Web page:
Diatomaceous Earth For Growing Cannabis
Hydroton Clay Pellets Used For Growing Cannabis
Expanded clay pebbles are an interesting substrate, as they have the ability to dry out quickly, yet hold nutrients within its structure. When used in dripper systems, Hydroton will ensure that there is a high amount of oxygen around the roots, and in some cases drip lines can be left on for 24 hours with no issues of over watering. Hydroton can also be reused once washed correctly and cleaned of old roots.
Top Tip: Make sure that you wash the bag of hydroton clay balls thoroughly before adding them to pots. You will know when all of the dusty sediment has washed away, when the runoff is clear. If hydroton is not washed sufficiently, pumps and air stones will become affected.
One great thing about rockwool is that it has the ability to hold 18 times as much water when wet. This staggering amount allows plants to stay wet without the need to feed again. Of course when growing with hydroponics and using a rockwool cubes that is 4 or 6 inches in size, the dry back period will increase over the duration of the grow. Adding a rockwool slab underneath will promote roots to grow down and into the slab increasing root mass further.
Top Tip:Roots seek out available air pockets, meaning the micro-fibrous structure has plenty of air placement. Avoid over watering with rockwool cubes by checking how saturated the grow cube is before drip lines feed again. Waterlogged roots will struggle to expand and search out new territory.
Rockwool Root Zone For Cannabis Growers
Growing With Hydroponic Liquid Nutrients
The art of hydroponics is to grow using only water and an inert growing medium. Basically this means that there is no nutritional value needed from the chosen substrate. Hydroponic nutrients are created to allow the transportation and uptake through a nutrient solution, take place much quicker than with organics. Below are different versions of hydroponic setups that rely on an inert medium for the roots to grow in.
- Recirculating top dripper system - Hydroton clay balls
- Recirculating top dripper system - 100% Coco
- Recirculating top dripper system - 50% Coco and 50% Perlite
- Recirculating top dripper system - Rockwool cubes on slabs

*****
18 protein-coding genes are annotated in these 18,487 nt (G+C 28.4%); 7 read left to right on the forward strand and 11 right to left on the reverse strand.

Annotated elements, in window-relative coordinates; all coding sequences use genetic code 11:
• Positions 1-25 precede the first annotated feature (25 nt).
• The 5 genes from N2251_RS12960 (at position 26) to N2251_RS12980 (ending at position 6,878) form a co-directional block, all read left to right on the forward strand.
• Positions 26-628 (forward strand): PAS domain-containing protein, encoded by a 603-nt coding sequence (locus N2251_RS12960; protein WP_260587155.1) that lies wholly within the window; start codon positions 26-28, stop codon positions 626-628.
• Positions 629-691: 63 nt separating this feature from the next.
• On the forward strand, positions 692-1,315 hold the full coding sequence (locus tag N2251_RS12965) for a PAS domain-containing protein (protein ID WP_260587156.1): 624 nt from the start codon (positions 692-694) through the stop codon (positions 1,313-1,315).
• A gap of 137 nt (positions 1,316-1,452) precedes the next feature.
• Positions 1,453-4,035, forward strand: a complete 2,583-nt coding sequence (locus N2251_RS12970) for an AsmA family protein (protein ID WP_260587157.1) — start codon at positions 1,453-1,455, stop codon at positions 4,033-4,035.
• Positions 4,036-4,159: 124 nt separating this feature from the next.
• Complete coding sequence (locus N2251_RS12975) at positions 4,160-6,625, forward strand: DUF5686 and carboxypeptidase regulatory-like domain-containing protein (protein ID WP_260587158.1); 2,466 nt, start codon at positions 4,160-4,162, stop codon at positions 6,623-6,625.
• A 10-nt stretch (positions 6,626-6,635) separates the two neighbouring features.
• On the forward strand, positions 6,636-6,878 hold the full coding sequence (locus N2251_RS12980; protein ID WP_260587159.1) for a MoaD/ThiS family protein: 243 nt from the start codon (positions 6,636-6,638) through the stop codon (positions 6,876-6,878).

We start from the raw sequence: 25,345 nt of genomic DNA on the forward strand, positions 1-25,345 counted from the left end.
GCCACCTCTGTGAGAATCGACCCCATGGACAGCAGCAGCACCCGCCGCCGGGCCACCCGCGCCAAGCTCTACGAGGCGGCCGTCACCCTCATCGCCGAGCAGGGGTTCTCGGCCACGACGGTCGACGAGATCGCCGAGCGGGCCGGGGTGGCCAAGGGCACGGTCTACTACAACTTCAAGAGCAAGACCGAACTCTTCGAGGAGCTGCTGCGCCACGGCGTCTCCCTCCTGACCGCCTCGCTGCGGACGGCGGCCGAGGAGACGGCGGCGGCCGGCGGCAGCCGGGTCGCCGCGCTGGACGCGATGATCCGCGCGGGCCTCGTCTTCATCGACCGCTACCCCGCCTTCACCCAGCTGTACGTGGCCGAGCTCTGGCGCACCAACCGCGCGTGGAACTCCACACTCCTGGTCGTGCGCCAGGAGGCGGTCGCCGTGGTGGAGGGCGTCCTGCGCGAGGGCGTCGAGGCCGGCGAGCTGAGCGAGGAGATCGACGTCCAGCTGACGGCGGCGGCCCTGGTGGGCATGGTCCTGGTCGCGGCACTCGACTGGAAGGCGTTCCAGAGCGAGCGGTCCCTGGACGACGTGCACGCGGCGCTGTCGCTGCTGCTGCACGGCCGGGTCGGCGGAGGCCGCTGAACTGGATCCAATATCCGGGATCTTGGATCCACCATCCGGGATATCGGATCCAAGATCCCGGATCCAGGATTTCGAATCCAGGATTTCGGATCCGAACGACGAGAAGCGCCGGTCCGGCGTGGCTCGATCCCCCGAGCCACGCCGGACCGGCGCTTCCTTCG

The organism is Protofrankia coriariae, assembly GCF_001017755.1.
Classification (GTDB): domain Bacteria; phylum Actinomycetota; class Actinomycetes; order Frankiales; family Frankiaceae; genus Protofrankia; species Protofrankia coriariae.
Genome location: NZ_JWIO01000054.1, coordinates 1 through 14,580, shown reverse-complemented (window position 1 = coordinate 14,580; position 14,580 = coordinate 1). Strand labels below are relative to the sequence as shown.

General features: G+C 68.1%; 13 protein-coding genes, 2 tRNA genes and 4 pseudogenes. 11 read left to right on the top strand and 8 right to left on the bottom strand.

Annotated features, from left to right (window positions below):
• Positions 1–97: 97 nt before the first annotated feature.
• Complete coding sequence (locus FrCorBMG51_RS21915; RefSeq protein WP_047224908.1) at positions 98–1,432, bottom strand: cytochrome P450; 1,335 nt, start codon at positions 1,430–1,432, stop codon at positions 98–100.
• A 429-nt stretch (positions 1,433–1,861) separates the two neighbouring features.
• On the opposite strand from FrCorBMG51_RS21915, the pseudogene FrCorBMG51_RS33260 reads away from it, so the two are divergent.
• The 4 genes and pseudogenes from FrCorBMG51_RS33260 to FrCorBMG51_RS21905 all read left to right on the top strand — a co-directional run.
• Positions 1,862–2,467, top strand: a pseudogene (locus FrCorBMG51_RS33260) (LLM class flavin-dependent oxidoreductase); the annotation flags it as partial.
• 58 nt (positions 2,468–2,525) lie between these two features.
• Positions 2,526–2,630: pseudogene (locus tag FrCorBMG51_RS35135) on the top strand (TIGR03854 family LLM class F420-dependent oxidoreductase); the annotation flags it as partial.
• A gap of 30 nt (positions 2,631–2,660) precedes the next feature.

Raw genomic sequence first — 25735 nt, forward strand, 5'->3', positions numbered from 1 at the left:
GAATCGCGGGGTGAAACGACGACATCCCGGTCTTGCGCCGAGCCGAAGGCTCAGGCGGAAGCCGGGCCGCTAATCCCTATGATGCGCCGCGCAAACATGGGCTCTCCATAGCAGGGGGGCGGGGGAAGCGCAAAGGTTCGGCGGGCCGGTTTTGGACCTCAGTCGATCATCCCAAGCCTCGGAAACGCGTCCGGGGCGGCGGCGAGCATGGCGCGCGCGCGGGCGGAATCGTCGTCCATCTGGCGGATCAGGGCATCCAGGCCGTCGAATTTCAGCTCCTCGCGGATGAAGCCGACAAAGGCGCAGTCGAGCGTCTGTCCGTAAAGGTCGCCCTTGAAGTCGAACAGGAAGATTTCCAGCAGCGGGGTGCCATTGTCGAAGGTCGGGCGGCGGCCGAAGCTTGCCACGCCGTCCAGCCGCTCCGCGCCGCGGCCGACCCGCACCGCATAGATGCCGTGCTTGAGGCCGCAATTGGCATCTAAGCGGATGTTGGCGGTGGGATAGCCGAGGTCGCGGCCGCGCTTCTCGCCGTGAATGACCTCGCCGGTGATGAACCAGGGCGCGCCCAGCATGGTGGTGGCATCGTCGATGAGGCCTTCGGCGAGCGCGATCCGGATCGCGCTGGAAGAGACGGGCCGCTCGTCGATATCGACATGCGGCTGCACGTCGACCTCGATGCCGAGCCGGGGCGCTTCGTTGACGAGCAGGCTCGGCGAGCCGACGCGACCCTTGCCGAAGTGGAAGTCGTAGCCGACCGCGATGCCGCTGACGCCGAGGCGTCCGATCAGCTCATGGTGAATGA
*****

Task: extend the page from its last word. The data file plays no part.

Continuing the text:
- Deep water culture - Hydroton clay balls
- Recirculating Deep water culture - Hydroton clay balls
- Nutrient Film Technique - Rockwool cubes on a rooting mat
Organic Hard Foods and Liquids
Blending together all of the relevant organic substrates to create the optimum environment, for both the roots and beneficial organisms will certainly pay off in the long run. As long as the balance is right, adding only water should keeps everything happy and healthy. Growing Cannabis in soil has its advantages, however if you wish to supercharge your custom organic blend, then adding the list below will take your plants to a whole other level.
- BACTREX - Beneficial for the root system and contains Trichoderma genus mould .
- MYCOTREX - Blend of 9 species of Endo Mycorrhiza spores.
- STARTREX - High probiotic bacteria content, containing Silicon (Si) & Fulvic acid.
- SILICIUM FLASH - Silicon, Nitrogen, Phosphorus & Potassium.
- PK BOOSTER COMPOST TEA - A mixture of extremely concentrated organic compost.
- ORGATREX - A biological plant drink created for to feed the beneficial organisms present.
So Which One Is Best For Me?
Once you have a better understanding of the properties of all the various substrates at your disposal, it will allow you to customise the water holding capacity, amount of air pockets, the rate of wet to dry periods, an increase in feeding times and water management, as well as provide the relevant supplementation the plants require at the different stages of their life cycle.
Commercial growers who are required to meet targets will usually grow hydroponically, as the yields are far greater. However, there are many advantages associated with growing organically. Finding the ultimate balance of organic and inert substrates, combined with plant training and experience will allow you to grow the very best plants possible with an enormous root zone!